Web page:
The history and archaeology of pastoralist and hunter-gatherer settlement in the North-Western Cape, South Africa

Doctoral Thesis


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University of Cape Town

Investigations in the archaeologically unexplored region of Namaqualand show that it was unoccupied for much of the terminal Pleistocene and early Holocene. Marginally more favourable climatic conditions circa 2000 BP encouraged re-occupation of the region. It would appear that Khoe-speaking hunter-gatherers with livestock and pottery first entered Namaqualand along the Orange River before moving southward along the Atlantic coast. Both sheep and pottery are present at /Ai tomas in the Richtersveld and Spoeg River Cave on the coast, some 1900 years ago. This is strong evidence for a western route of Khoekhoen dispersal into southern Africa and invalidates one of the hypotheses proposed by Elphick in 1972. Domestic stock was initially only a minor addition to the economy and these early inhabitants of the region continued utilising wild plant foods and game, slaughtering their domestic stock only infrequently. It is proposed that hunter-gatherer society may undergo the structural changes necessary to become pastoralists and that there is evidence for this in the archaeological record from Namaqualand during the period 1900 to 1300 BP. The historical and ethnographic records relating to the Little Namaqua Khoekhoen indicates that gender conflict structured much of the lives of the historical population and it is postulated that the pre-colonial period was also characterised by changing gender relations. Central to this thesis is a consideration of the active role of material culture in negotiating relations between various interest groups within a society as well as structuring relations between 'ethnic' groups. Certain material culture items are identified which were used to negotiate and structure gender relations. The archaeological material from Namaqualand are therefore analysed in order to determine changing social relations through time. It is concluded that ethnic distinctions between pastoralist groups and hunter-gatherers in Namaqualand became more stressed with the arrival of the Dutch as a consequence of increasing competition for resources. The collapse of Namaqua Khoekhoen society was brought about as a result of trading excess stock for luxury items rather than in establishing stock associations. This thesis proposes that material culture from archaeological excavations be analysed for evidence of the structuring of within-group relations and that material cultural changes dating to within the last 2000 years should not automatically be ascribed to the presence of two 'ethnic' groups.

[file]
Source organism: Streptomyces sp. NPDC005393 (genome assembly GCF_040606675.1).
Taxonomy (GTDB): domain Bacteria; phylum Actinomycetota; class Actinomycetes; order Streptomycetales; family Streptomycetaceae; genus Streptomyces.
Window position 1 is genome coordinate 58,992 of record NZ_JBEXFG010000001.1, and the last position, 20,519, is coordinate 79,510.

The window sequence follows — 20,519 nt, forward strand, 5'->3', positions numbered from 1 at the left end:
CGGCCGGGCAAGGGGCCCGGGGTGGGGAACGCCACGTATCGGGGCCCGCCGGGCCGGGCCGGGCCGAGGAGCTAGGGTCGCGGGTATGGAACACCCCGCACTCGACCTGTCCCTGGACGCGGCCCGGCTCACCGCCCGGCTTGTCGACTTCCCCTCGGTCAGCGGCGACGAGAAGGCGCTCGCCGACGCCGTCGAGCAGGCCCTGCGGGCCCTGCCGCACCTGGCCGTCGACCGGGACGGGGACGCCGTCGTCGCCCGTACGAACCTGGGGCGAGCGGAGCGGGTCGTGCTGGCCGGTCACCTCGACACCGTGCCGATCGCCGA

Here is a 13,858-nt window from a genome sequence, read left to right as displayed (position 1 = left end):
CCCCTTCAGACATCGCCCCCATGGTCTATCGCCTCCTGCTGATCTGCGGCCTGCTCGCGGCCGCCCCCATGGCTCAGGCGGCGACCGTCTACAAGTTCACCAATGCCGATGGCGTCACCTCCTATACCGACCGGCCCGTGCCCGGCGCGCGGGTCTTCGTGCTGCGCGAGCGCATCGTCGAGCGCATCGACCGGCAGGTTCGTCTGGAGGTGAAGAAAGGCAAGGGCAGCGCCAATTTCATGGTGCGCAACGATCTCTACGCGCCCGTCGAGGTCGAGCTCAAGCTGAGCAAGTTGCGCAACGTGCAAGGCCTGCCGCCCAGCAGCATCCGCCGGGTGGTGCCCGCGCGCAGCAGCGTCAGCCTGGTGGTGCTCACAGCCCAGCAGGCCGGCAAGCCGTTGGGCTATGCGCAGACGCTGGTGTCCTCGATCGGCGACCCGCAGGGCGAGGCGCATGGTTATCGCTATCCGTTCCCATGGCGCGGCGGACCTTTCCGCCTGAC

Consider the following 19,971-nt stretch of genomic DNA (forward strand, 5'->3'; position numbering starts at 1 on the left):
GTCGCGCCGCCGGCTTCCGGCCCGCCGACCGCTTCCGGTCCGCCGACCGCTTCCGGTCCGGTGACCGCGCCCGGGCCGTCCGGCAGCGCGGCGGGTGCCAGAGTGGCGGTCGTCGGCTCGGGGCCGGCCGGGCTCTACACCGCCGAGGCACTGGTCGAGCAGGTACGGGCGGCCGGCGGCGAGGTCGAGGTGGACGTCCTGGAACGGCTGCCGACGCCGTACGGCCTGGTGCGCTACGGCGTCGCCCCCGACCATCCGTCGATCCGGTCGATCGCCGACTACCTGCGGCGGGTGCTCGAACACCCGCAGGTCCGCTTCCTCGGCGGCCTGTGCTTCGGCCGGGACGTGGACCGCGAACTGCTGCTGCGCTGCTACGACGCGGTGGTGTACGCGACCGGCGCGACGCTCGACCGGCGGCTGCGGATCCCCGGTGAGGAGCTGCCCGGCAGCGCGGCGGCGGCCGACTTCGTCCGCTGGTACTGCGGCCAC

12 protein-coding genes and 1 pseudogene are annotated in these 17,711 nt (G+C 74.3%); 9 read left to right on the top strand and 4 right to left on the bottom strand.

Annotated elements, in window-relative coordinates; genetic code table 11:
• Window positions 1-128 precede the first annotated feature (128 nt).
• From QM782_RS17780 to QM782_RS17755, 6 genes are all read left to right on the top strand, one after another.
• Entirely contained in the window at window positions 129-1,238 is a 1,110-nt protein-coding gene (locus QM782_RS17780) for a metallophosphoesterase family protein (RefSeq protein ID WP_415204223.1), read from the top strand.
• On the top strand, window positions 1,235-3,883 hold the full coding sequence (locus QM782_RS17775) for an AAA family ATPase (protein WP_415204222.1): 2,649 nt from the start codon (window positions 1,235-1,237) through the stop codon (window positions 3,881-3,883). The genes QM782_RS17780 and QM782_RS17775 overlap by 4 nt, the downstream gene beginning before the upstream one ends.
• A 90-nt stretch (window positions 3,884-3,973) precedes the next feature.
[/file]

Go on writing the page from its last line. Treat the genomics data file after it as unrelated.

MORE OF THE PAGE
Bibliography: pages 282-299.